Kauai

Kauai is one of my favorite places on earth.

Sometimes Wendy and I play this game. It is called let's pretend that we are going to uproot everything and move somewhere crazy. Except we are not playing. We are convinced. We make the plans. We are going to do it. First thing when we get back.

So it is in Kauai. We are thoroughly enchanted with the place. My level of relaxation is gaged by how lost I get us. When I am at normal stress level, I am a solid navigator. When I am relaxed, I might wind up in Cincinnati on my way to the grocery store.

In Kauai, I cannot navigate us to a location five minutes down the road in less than an hour.

Kauai is the perfect mix of jungle, beach, fast heavy rain, caves, and laid back locals. If you do not leave the place relaxed then you are doing it wrong.

Normally, I am an active parent. Too active. All of that, "you are going to shoot your eye out!" paranoia.

In Kauai, I am not.

You want to jump off that cliff into the water? Sounds reasonable. You think that we should chuck rocks at cars? Sounds fun.

We pull up to a beach on the North Shore. It is a perfect Kauaian day. Warm drops fall for about five minutes as we cross the street and explore a cave.

Upon exiting, Isaac asks to swim in the ocean. The beach’s clean white sand and clear warm water beckon. I assent.

This particular beach is unusual though. The sand slopes directly into the crashing waves. This makes it so that there is not the normal border between dry sand and wave where children normally frolic.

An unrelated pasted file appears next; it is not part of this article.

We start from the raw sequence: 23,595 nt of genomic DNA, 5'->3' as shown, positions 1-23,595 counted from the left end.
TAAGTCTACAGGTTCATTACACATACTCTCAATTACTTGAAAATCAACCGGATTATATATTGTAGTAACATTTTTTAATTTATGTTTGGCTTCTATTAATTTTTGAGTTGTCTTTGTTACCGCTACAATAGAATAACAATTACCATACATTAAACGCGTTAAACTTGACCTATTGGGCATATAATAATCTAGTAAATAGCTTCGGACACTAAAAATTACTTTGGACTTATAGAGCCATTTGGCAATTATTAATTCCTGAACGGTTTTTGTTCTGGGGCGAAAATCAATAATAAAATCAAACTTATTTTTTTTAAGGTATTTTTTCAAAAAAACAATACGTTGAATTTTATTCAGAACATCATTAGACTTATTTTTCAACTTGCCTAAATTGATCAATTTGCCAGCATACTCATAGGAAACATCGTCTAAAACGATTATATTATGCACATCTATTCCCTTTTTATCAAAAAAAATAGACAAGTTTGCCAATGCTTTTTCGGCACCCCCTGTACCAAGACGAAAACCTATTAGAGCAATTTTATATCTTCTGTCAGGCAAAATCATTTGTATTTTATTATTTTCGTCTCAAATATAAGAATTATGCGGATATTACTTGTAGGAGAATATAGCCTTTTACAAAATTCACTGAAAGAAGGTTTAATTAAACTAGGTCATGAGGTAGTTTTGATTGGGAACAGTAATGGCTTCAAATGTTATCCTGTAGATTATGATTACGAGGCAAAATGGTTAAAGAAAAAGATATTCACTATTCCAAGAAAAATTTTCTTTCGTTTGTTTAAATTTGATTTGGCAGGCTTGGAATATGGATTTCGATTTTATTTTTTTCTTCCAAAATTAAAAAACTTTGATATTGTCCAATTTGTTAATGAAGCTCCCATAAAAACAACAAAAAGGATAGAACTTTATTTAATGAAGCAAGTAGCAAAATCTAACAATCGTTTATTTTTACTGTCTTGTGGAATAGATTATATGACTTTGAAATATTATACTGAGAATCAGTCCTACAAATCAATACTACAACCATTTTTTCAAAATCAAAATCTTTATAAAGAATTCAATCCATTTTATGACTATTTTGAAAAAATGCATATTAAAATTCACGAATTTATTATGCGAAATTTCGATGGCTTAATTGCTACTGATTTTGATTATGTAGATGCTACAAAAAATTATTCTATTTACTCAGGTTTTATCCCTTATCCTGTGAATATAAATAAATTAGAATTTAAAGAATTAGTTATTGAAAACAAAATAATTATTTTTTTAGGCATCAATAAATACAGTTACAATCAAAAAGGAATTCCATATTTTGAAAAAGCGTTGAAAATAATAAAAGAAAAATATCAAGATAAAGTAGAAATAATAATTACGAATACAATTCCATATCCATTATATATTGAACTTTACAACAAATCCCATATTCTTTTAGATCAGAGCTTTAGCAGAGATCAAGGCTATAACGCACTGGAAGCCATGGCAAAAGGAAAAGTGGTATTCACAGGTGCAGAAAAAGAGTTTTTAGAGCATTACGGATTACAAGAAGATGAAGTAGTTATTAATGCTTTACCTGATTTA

Isaac and Izzy play merrily on the beach. Izzy picks for shells along the hot sand. Occasionally, she goes to dip a toe into the ocean, but the cold spray from the crashing waves push her back onto seashell duty.

Isaac loves water. He runs into and back from the waves. They slap his body and he shrieks in delight.

I think, “This is not safe.” But, laid back me replies, “Listen to how happy his is bro.”

So I decide to not interrupt the play. Instead, I content myself with close surveilance.

I am immediately awarded by a look of sheer glee as Isaac’s beams at me while hurdling an incoming wave.

“See bro, let the boy live his li-”

Mid self-congratulation Isaac is gone. A particularly large wave crashes down upon the shore. White bubbles pervade the shore. Amidst them Isaac is not. I frantically watch the wave recede and with it any sign of him.

I sprint down the hill and dive into the ocean. I open my eyes beneath the ocean put can only see the white mixing of the waters. I reach around in a spasm of fear, but there is no sign of him.

The waves are dragging me away from the shore and I know that Isaac is lost. I need air, but I need to keep looking. Just as I attempt to rise up, I feel his leg. I grab it, and him, and struggle to rise; unable because of the crashing of incoming waves.

Eventually they subside and I am able to rise out of the water with Isaac. We stumble through the water to the shore and fall on the sand, and laugh and cry and sit in stunned silence.

On the way home, I do not get lost once.

 

 

From: Not Kauai. Paris.